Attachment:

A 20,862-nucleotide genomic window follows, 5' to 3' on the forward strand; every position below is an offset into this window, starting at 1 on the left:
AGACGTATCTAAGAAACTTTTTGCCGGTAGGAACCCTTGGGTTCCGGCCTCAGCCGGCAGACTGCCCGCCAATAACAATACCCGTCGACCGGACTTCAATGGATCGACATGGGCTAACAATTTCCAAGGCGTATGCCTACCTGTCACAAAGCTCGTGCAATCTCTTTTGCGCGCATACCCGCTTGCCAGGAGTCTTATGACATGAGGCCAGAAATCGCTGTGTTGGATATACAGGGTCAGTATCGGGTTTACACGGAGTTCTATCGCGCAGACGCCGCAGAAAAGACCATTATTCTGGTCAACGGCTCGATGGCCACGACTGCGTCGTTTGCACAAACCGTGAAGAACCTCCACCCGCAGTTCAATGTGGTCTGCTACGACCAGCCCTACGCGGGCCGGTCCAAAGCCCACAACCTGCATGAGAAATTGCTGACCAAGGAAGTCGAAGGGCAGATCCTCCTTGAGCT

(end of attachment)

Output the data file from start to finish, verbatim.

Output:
A 20,862-nucleotide genomic window follows, 5' to 3' on the forward strand; every position below is an offset into this window, starting at 1 on the left:
AGACGTATCTAAGAAACTTTTTGCCGGTAGGAACCCTTGGGTTCCGGCCTCAGCCGGCAGACTGCCCGCCAATAACAATACCCGTCGACCGGACTTCAATGGATCGACATGGGCTAACAATTTCCAAGGCGTATGCCTACCTGTCACAAAGCTCGTGCAATCTCTTTTGCGCGCATACCCGCTTGCCAGGAGTCTTATGACATGAGGCCAGAAATCGCTGTGTTGGATATACAGGGTCAGTATCGGGTTTACACGGAGTTCTATCGCGCAGACGCCGCAGAAAAGACCATTATTCTGGTCAACGGCTCGATGGCCACGACTGCGTCGTTTGCACAAACCGTGAAGAACCTCCACCCGCAGTTCAATGTGGTCTGCTACGACCAGCCCTACGCGGGCCGGTCCAAAGCCCACAACCTGCATGAGAAATTGCTGACCAAGGAAGTCGAAGGGCAGATCCTCCTTGAGCT